For two weeks, the Bucs had given you a reason to believe they could fare better than this. True enough, they don't give trophies for beating Cleveland or Carolina, two teams that Mel Kiper is going to talk about a lot when he talks about where high draft picks might wind up in the spring. Still, the Bucs had played well enough against the run to make you think they had a chance to keep the score at least reasonable.

But, no, they didn't.

The Bucs were walloped. They gave up 6.3 yards per rush. They gave up 15.5 yards per completion. They gave up a 106.5 rating to Batch, who might be the NFL's first quarterback ever to score his age.

Okay, okay. I'm kidding about Batch, who is merely 35. On Sunday, he turned back the clock 10 years, which, considering the age of the defense he was facing, left a lot of the Bucs as 13-year-olds.

Still, if a team is to have a defense, it cannot allow two should-have-been interceptions turn into 46- and 41-yard touchdowns. It cannot surrender 143 yards rushing to Rashard Mendenhall.

Do you want to know the truth? This game felt a lot worse than a 25-point margin. Maybe that's because the Bucs finally slowed down the Steelers. Then again, maybe it was because Tomlin did. Batch threw only three passes the second half. The Steelers' only touchdown came on an interception return.

Perhaps that is why the Bucs sounded so darned plucky in the postgame. Morris kept repeating the Bucs were 2-1 heading into the break, and every player in the locker room sang along, until it sounded as if Sunday was a fine day instead of a day that should have ticked off a few players.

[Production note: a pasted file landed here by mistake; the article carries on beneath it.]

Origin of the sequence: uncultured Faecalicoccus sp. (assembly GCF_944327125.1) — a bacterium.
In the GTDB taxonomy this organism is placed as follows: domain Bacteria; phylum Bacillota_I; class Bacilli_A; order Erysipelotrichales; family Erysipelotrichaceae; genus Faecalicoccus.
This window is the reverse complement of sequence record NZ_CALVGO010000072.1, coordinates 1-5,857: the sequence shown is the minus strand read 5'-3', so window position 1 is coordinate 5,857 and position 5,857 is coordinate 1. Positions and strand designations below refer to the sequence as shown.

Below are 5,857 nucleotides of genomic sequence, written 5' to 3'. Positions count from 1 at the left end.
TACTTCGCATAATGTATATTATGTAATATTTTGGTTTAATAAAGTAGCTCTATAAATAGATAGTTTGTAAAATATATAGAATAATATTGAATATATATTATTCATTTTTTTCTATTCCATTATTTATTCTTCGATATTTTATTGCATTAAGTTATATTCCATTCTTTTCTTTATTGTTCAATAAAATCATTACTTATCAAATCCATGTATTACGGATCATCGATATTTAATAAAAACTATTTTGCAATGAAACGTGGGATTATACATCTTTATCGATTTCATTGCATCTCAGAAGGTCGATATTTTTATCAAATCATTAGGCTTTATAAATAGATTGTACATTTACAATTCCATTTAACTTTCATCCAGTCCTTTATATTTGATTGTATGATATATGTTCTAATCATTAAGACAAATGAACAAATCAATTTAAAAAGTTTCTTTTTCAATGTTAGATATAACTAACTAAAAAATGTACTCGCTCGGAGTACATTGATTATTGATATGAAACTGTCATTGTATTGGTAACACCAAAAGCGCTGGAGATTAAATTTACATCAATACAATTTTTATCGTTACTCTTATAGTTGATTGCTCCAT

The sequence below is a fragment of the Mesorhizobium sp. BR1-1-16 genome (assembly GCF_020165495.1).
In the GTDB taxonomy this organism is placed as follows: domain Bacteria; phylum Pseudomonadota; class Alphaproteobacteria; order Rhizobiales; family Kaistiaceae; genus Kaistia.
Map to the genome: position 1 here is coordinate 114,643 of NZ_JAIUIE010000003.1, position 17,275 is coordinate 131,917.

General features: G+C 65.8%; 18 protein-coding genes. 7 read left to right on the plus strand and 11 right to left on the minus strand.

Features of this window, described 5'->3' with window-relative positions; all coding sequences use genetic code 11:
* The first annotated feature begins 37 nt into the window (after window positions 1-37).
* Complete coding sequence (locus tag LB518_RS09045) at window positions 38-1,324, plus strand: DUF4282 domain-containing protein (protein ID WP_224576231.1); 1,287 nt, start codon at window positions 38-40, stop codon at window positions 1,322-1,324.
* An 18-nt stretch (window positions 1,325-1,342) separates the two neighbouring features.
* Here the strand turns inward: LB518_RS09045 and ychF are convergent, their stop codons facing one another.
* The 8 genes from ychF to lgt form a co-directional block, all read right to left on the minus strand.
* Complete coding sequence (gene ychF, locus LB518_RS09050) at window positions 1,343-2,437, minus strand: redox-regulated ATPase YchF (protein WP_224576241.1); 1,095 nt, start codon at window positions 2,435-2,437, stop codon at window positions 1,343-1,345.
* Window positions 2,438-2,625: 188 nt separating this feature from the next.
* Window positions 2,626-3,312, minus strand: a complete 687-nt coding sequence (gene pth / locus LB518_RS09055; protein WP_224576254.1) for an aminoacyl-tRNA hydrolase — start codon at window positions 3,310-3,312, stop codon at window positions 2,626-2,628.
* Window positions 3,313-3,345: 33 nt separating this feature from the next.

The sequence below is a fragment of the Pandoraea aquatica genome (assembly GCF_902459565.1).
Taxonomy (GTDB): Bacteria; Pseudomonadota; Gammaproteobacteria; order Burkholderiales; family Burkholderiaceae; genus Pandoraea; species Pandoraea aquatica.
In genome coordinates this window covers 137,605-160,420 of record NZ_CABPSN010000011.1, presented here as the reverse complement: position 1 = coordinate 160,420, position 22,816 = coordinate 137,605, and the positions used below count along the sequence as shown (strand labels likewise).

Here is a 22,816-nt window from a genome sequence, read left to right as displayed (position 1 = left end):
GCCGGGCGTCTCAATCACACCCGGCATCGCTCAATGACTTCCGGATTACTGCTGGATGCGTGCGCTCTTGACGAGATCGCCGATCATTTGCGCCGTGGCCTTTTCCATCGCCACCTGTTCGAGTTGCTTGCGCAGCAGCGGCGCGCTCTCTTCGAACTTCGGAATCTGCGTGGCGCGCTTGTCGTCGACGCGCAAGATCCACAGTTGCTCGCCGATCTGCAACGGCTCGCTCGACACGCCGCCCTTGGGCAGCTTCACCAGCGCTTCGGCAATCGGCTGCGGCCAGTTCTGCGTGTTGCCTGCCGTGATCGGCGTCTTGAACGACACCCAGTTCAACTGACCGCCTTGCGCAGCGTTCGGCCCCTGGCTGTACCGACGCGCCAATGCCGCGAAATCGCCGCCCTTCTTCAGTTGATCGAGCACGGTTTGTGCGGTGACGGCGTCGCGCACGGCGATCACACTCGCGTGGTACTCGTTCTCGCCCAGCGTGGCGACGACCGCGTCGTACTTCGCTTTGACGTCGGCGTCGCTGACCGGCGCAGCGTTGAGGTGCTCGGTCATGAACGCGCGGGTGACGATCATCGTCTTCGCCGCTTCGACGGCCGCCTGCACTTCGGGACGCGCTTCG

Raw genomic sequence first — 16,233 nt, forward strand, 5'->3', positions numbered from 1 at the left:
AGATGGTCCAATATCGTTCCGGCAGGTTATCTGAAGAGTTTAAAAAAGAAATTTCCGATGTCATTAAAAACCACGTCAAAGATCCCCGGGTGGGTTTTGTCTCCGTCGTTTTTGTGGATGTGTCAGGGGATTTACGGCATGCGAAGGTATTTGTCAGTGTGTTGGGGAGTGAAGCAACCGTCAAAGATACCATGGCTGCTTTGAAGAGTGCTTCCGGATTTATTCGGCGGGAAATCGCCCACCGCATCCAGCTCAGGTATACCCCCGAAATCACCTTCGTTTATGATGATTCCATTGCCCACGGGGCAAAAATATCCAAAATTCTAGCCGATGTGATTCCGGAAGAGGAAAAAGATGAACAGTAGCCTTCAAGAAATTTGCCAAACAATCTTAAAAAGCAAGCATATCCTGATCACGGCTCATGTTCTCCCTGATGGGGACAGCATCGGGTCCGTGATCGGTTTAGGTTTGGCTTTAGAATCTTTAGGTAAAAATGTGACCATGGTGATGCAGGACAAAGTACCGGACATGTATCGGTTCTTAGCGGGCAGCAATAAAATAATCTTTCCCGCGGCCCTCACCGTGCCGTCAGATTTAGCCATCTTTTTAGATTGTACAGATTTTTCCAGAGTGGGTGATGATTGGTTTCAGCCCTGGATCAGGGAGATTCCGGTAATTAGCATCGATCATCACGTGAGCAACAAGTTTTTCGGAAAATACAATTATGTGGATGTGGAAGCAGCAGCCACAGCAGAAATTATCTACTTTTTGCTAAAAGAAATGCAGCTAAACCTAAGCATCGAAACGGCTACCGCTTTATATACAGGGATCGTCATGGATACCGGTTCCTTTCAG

And guess what? It's hard to blame Morris. Why not grab onto whatever optimism he can? The Bucs aren't going to get any better by being yelled at.

"You have to take that burn in your belly and use it," is the way cornerback Ronde Barber put it.

True, the tendency is to compare it to last year's Giants game, or last year's Jets game, or any of the games in which the Bucs suffered a lopsided loss. And no, it wasn't quite that bad. The Bucs did turn a few good plays into a few bad ones, such as Aqib Talib's ball-through-his-hands touchdown pass, and Sammie Stroughter's ball-through-his-hands interception, and the touchdown pass where Cody Grimm forgot the part about turning around.

"This was about us, not the other team," linebacker Barrett Ruud said.

"At least it wasn't like last year, where we were banging our heads against the wall because we didn't know what was going on," Barber said.